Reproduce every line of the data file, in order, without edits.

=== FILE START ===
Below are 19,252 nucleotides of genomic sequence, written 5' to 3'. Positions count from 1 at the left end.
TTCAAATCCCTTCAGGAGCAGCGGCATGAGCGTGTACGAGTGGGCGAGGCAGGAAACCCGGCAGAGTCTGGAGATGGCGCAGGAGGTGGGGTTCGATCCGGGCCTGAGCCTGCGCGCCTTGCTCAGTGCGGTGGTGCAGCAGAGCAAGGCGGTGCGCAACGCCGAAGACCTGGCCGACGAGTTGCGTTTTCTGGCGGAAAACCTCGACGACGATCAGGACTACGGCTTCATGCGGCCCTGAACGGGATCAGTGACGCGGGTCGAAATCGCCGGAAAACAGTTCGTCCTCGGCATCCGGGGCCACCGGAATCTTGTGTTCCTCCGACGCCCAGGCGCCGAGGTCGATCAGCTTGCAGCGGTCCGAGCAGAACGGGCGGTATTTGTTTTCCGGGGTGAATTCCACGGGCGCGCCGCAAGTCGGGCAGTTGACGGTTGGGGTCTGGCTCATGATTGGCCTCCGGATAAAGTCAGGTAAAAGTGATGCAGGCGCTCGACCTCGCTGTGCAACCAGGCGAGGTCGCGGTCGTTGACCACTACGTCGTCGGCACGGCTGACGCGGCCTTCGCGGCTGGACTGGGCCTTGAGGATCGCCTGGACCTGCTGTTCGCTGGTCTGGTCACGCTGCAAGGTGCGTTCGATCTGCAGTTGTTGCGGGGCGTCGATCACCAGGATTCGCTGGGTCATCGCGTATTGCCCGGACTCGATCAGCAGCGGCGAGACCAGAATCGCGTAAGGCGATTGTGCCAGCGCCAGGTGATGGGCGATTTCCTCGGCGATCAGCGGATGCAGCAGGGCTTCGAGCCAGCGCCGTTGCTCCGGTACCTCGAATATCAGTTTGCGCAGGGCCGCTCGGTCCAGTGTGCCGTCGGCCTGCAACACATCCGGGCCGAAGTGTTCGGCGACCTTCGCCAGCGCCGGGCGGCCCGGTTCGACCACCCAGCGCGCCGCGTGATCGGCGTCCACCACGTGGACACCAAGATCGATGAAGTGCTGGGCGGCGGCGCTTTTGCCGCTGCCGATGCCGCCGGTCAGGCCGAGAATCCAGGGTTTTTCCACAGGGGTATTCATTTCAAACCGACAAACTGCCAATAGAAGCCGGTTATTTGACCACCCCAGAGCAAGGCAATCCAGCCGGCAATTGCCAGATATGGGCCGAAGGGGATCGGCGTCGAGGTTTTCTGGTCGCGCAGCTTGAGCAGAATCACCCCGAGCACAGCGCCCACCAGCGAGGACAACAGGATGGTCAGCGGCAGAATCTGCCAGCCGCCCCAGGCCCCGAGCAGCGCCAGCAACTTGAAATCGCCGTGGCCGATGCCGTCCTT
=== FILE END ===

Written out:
Below are 19,252 nucleotides of genomic sequence, written 5' to 3'. Positions count from 1 at the left end.
TTCAAATCCCTTCAGGAGCAGCGGCATGAGCGTGTACGAGTGGGCGAGGCAGGAAACCCGGCAGAGTCTGGAGATGGCGCAGGAGGTGGGGTTCGATCCGGGCCTGAGCCTGCGCGCCTTGCTCAGTGCGGTGGTGCAGCAGAGCAAGGCGGTGCGCAACGCCGAAGACCTGGCCGACGAGTTGCGTTTTCTGGCGGAAAACCTCGACGACGATCAGGACTACGGCTTCATGCGGCCCTGAACGGGATCAGTGACGCGGGTCGAAATCGCCGGAAAACAGTTCGTCCTCGGCATCCGGGGCCACCGGAATCTTGTGTTCCTCCGACGCCCAGGCGCCGAGGTCGATCAGCTTGCAGCGGTCCGAGCAGAACGGGCGGTATTTGTTTTCCGGGGTGAATTCCACGGGCGCGCCGCAAGTCGGGCAGTTGACGGTTGGGGTCTGGCTCATGATTGGCCTCCGGATAAAGTCAGGTAAAAGTGATGCAGGCGCTCGACCTCGCTGTGCAACCAGGCGAGGTCGCGGTCGTTGACCACTACGTCGTCGGCACGGCTGACGCGGCCTTCGCGGCTGGACTGGGCCTTGAGGATCGCCTGGACCTGCTGTTCGCTGGTCTGGTCACGCTGCAAGGTGCGTTCGATCTGCAGTTGTTGCGGGGCGTCGATCACCAGGATTCGCTGGGTCATCGCGTATTGCCCGGACTCGATCAGCAGCGGCGAGACCAGAATCGCGTAAGGCGATTGTGCCAGCGCCAGGTGATGGGCGATTTCCTCGGCGATCAGCGGATGCAGCAGGGCTTCGAGCCAGCGCCGTTGCTCCGGTACCTCGAATATCAGTTTGCGCAGGGCCGCTCGGTCCAGTGTGCCGTCGGCCTGCAACACATCCGGGCCGAAGTGTTCGGCGACCTTCGCCAGCGCCGGGCGGCCCGGTTCGACCACCCAGCGCGCCGCGTGATCGGCGTCCACCACGTGGACACCAAGATCGATGAAGTGCTGGGCGGCGGCGCTTTTGCCGCTGCCGATGCCGCCGGTCAGGCCGAGAATCCAGGGTTTTTCCACAGGGGTATTCATTTCAAACCGACAAACTGCCAATAGAAGCCGGTTATTTGACCACCCCAGAGCAAGGCAATCCAGCCGGCAATTGCCAGATATGGGCCGAAGGGGATCGGCGTCGAGGTTTTCTGGTCGCGCAGCTTGAGCAGAATCACCCCGAGCACAGCGCCCACCAGCGAGGACAACAGGATGGTCAGCGGCAGAATCTGCCAGCCGCCCCAGGCCCCGAGCAGCGCCAGCAACTTGAAATCGCCGTGGCCGATGCCGTCCTT